Andrew Bolt has a fantastically unfair go at Age columnist Ross Gittins this morning, following Gittins’ piece excoriating selective compassion.
Gittins leads into it in a fairly provocative way –
The outpouring of public concern over the terrible Victorian bushfires, the rush to give blood, the huge amount of donations, the efforts of governments to do all they can to help, the way business has swung behind the appeal for assistance – it makes you proud to be an Aussie.
Is that how you feel? I don’t. I find it all strangely disturbing and distasteful.
Why? Here’s the crux of Gittins’ article –
The reason I’m cynical is that I know how fleeting all the professed concern is. I hate things that are fashionable, where everyone has the same opinion and does the same thing at the same time.
But like all fashions, it never lasts. Our preoccupation lasts a week or two before the media senses our waning interest and turns away, waiting for the next natural disaster to get excited about.
Unlike those actually caught up in the disaster, our mourning is soon over and our grief quickly dries up. Our care is all care but no responsibility. Everyone wanted to give blood last week, but what the Red Cross needs and can’t get is enough people who’ll give blood regularly when it’s gone back to being unfashionable.
In his sanctimonious attack on Gittins, Andy of course doesn’t quote the above at all, or even refer to it. This is how he portrays Gittins’ article:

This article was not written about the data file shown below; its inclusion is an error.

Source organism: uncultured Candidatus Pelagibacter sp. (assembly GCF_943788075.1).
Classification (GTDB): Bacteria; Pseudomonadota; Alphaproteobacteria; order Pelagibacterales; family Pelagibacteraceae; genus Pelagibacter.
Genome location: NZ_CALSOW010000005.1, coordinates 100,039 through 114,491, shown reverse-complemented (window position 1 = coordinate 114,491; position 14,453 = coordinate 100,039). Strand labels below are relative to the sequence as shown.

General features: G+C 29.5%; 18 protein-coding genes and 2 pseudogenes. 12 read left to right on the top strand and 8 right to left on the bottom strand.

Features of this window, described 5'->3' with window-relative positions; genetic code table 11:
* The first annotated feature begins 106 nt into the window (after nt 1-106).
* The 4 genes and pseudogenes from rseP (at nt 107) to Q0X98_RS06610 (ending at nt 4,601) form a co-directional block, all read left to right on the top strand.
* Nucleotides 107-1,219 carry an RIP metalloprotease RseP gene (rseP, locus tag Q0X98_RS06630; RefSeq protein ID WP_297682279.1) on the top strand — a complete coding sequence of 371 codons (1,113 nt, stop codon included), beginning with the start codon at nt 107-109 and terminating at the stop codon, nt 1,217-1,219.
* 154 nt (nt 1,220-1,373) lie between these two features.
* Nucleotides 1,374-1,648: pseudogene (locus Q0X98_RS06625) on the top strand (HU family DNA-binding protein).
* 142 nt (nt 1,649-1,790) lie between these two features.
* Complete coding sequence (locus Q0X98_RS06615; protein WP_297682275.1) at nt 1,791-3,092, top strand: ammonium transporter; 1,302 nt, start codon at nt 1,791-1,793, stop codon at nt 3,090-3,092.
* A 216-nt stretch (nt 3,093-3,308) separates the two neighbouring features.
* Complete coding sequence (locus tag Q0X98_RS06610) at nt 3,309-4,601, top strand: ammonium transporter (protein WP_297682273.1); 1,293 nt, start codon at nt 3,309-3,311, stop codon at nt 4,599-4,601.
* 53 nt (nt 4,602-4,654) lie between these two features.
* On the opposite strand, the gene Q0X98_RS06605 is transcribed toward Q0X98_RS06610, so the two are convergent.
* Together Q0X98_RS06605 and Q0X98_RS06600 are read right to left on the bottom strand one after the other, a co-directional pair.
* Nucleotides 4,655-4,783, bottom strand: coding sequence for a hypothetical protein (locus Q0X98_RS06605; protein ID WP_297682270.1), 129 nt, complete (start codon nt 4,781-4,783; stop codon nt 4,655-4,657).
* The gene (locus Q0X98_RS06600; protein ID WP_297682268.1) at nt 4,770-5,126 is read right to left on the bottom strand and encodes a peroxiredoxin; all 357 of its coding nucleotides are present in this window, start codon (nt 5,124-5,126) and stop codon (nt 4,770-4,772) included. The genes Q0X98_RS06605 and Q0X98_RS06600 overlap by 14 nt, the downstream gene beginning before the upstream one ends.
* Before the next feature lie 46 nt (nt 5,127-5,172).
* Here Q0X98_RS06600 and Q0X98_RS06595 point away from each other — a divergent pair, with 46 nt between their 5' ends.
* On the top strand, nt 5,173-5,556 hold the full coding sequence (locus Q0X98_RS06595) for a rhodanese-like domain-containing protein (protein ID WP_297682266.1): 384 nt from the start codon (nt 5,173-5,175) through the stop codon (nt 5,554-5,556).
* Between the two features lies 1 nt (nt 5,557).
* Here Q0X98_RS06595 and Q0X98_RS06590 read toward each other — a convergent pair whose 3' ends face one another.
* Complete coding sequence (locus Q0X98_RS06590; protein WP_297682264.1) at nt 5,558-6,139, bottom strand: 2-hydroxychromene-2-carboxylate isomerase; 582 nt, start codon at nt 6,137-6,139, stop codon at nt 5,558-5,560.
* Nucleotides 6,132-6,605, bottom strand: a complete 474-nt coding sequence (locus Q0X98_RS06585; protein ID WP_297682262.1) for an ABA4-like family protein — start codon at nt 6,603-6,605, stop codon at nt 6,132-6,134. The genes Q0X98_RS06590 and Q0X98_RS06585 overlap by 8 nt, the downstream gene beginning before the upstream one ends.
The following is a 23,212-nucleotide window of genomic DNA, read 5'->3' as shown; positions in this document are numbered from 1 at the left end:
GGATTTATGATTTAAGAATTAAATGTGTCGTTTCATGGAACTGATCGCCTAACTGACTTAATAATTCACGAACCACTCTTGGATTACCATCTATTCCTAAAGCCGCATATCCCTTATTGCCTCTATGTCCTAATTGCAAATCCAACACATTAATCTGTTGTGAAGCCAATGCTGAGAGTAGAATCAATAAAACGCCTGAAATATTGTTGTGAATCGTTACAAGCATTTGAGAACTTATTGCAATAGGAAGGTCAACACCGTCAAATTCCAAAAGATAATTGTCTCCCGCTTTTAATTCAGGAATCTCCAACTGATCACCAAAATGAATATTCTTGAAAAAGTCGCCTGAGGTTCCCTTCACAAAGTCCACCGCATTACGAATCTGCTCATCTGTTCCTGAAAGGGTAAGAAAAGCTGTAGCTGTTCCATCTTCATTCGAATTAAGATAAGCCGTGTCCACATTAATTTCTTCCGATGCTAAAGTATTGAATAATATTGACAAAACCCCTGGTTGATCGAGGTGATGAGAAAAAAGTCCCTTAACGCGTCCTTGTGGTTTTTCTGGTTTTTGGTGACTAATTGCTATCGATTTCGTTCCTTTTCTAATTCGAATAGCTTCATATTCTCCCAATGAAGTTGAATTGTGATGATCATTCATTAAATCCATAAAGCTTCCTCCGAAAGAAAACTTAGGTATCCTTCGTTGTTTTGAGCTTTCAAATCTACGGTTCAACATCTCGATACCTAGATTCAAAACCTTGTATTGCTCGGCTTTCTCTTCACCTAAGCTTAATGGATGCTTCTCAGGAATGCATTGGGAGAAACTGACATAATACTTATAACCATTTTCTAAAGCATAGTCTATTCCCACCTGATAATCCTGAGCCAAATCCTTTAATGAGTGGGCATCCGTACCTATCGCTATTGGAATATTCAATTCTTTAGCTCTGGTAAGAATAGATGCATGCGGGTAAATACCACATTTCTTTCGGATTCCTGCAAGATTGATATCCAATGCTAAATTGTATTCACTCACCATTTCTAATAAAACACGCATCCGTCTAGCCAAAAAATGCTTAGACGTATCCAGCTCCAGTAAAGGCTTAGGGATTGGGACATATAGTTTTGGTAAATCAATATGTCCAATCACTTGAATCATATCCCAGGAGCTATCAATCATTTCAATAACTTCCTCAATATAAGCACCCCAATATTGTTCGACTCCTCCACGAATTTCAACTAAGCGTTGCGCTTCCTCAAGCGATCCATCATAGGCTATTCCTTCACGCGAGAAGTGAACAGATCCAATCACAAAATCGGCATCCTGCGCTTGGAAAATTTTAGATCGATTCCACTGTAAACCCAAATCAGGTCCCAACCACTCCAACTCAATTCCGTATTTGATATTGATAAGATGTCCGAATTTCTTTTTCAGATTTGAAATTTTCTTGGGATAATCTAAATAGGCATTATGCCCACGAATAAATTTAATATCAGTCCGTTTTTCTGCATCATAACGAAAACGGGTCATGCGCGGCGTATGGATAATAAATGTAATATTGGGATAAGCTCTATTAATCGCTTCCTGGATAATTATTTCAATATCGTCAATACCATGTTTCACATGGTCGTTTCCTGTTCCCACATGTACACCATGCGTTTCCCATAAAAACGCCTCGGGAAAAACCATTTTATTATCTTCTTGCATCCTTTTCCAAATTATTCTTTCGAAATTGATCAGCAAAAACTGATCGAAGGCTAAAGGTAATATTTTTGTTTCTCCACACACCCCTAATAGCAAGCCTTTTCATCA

Sydney Morning Herald columnist Ross Gittins is disgusted that so many Australians have been so keen to help the victims of the fires…
Bolt completely omits the context made clear by the rest of Gittins’ article – that his disgust is for selective compassion that only arises for causes that make the TV, and that quickly dissipates, leaving a serious long-term gap. Andy continues:
And you know the people who’ve lined up to donate blood, or offered accommodation to the homeless, or organised fundraisers, or fed the firefighters, or raised collections for the orphaned, or sorted the donated goods, or counselled the bereaved, or pitched in to rebuild?
And he quotes, out of context, another introductory clause from Gittins’ piece. And then encourages his readers to get stuck in:
Please don’t restrain your criticism of Gittins. Any pity you may feel for him is just a sign of your depravity.
You can guess where that went.
Andrew Bolt must have read Gittins’ article. He must have grasped the point Gittins was making. And there may well be a legitimate argument to be made with that point – for example, that perhaps selective compassion is better than none.
But Bolt is apparently not interested in a legitimate argument – he’s interested in a smear. Thus he outrageously misrepresents Gittens, opportunistically dragging out the parts of the article which appear to criticise compassion and pity whilst completely ignoring that the piece is arguing for compassion and pity to be more widespread, and longer-lasting. He portrays Gittins’ piece as the opposite of what it actually is, and relies on his readers not clicking on the link and finding out for themselves what Gittins actually said. He’s long sold them this lie about “elites” who have “contempt” for ordinary people, and twists this piece until it looks like an example of that.
And don’t his readers love it. Andrew Bolt appreciates our generosity! (Yay!) Andrew Bolt will stand up for bushfire victims against people who he implies are opposed to their receiving assistance! (Yay!) Ross Gittins is a Spencer St elitist who hates ordinary people! (Boo!) Ross Gittins hates the bushfire victims and wants them to suffer! (Boo!)
They don’t care that it’s not true. And neither, apparently, does Andy.
Yes, a fine example of Andrew Bolt’s shamelessly disingenuous approach to public debate, and the half-truths and misrepresentations he so regularly uses to attack opponents. And on the very day this site launches! Thanks, Andy.